Throw Back Thursdays

Origin Of Daylilies: Learn Some Daylily Plant History

By Liz Baessler | August 1, 2019
Image by Prensis

Origin Of Daylilies: Learn Some Daylily Plant History

by Liz Baessler August 1, 2019

Origin Of Daylilies: Learn Some Daylily Plant History

By Liz Baessler | August 1, 2019

Daylilies (Hemerocallis) are a well-loved flower that can be found just about anywhere – they’re as likely to turn up in a roadside ditch (even earning the name ditch lily) as in a perennial garden – and while some people treat them as weeds, they’re mostly revered for their easy, no-nonsense beauty. But it’s hard to believe that this ubiquitous plant isn’t at all native to North America, or even Europe! So where do the old-fashioned daylilies come from and how did they become so widespread?

Origin of Daylilies

Daylilies are a well-traveled plant that have managed to hitch a ride halfway around the world by charming gardeners with their bright flowers and hardy constitution. The old-fashioned orange flowers are native to east Asia, where they have been cultivated for millennia. In fact, they have long been popular with the Chinese for their edible and medicinal properties. In the 16th century, they won the hearts of European traders, who carried them home and made them a mainstay of their own gardens.

With the European colonization of North America, the plants made another big move west, where they were a top choice in colonial gardens for their low maintenance, easy growing nature and cold hardiness (The colonists were too busy trying to survive the winters to spend lots of time on flower gardens). Then before you could say “invasive species,” the plants escaped their fenced-in homes and spread throughout the countryside.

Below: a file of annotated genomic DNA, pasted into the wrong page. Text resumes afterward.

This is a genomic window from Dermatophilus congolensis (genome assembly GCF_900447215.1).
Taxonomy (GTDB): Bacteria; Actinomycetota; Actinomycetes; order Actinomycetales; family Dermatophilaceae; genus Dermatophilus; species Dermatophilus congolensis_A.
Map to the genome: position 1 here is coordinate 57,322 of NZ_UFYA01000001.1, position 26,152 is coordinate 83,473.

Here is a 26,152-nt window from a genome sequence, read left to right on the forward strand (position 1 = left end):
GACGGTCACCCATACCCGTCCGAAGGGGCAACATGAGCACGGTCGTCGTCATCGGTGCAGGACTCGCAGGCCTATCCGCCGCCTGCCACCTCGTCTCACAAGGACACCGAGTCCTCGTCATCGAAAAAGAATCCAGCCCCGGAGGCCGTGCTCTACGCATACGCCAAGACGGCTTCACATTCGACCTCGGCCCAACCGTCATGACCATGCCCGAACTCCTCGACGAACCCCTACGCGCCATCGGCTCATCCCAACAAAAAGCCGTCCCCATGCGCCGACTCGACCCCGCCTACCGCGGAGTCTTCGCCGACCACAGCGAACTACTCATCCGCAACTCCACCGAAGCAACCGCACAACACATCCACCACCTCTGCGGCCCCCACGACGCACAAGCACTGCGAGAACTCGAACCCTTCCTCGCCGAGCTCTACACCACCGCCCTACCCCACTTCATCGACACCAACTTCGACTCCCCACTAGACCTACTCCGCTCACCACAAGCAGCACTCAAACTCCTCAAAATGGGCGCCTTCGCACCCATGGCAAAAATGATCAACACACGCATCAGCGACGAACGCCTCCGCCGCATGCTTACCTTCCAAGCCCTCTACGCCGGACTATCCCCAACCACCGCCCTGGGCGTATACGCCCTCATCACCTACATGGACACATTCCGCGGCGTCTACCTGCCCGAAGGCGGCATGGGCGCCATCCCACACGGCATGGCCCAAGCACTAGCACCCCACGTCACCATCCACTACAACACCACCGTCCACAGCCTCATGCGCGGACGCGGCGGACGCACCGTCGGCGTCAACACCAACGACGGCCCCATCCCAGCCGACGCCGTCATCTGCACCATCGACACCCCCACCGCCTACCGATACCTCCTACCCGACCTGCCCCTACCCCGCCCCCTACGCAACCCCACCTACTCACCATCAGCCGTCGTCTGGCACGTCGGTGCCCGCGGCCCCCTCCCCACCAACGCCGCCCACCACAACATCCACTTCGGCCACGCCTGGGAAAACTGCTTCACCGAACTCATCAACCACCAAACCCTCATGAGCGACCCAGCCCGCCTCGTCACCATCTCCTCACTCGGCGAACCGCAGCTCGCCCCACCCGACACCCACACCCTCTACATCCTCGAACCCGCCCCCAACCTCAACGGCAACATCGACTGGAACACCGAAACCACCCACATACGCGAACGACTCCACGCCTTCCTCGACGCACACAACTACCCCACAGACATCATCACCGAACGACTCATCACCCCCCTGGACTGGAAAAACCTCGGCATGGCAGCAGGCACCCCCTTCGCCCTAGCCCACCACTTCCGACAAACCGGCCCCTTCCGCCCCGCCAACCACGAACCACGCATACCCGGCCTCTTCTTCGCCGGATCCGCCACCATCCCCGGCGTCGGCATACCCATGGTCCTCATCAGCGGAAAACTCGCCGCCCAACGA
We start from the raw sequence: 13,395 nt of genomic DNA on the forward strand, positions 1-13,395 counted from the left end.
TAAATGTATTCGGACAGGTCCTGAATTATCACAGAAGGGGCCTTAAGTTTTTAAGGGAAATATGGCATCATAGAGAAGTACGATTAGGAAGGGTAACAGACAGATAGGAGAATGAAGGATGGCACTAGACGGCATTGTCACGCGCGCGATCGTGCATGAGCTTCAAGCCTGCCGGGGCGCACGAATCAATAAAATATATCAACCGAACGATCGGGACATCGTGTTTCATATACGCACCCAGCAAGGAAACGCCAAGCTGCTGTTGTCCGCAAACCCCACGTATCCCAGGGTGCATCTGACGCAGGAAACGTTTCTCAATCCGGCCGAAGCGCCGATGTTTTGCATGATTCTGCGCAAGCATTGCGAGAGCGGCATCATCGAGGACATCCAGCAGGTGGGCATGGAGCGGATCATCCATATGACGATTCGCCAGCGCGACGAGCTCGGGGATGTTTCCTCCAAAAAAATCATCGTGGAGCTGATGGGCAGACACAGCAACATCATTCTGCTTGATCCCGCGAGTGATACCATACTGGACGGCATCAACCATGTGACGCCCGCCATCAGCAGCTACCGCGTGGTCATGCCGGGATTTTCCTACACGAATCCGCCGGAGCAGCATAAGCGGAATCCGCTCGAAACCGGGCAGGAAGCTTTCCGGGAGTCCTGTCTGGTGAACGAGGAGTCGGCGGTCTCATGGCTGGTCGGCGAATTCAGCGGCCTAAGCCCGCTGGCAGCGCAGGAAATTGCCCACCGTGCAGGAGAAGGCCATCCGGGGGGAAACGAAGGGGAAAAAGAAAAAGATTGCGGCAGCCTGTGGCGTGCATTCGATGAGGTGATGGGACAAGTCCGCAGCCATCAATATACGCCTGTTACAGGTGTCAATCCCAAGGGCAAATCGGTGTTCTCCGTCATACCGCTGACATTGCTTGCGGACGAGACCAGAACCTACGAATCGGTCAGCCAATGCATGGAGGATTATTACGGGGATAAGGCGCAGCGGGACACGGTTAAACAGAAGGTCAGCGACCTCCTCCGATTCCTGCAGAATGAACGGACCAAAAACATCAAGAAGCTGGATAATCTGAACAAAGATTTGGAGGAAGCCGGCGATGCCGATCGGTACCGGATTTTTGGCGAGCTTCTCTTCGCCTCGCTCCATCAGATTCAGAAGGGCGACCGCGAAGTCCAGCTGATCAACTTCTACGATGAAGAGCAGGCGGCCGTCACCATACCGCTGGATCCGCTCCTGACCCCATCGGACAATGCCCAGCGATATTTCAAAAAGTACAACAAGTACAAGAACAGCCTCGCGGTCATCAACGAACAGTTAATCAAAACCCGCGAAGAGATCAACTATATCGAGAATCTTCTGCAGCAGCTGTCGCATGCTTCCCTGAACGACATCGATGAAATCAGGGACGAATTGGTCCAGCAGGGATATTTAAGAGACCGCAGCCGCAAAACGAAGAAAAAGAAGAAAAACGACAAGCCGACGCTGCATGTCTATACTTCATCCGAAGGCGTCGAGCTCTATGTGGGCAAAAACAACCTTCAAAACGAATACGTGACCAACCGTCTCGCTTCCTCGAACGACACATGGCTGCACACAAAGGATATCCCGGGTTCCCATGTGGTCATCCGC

Modern Daylily Plant History

Despite being around for years, daylilies weren’t cultivated much at all in America until the 20th century, and it was all thanks to one man. Dr. Arlow Burdette Stout, a botanist in New York, became fascinated with the flowers. He spearheaded a huge breeding program and is responsible for at least 100 new varieties.

In 1934, he published Daylilies, the definitive book on the subject. He is known as the “father of the modern daylily.” Today, there is a thriving American Daylily Society, in action since 1946, and there are over 80,000 registered cultivars. So go out and plant some daylilies and support these beautiful, hardy travelers.

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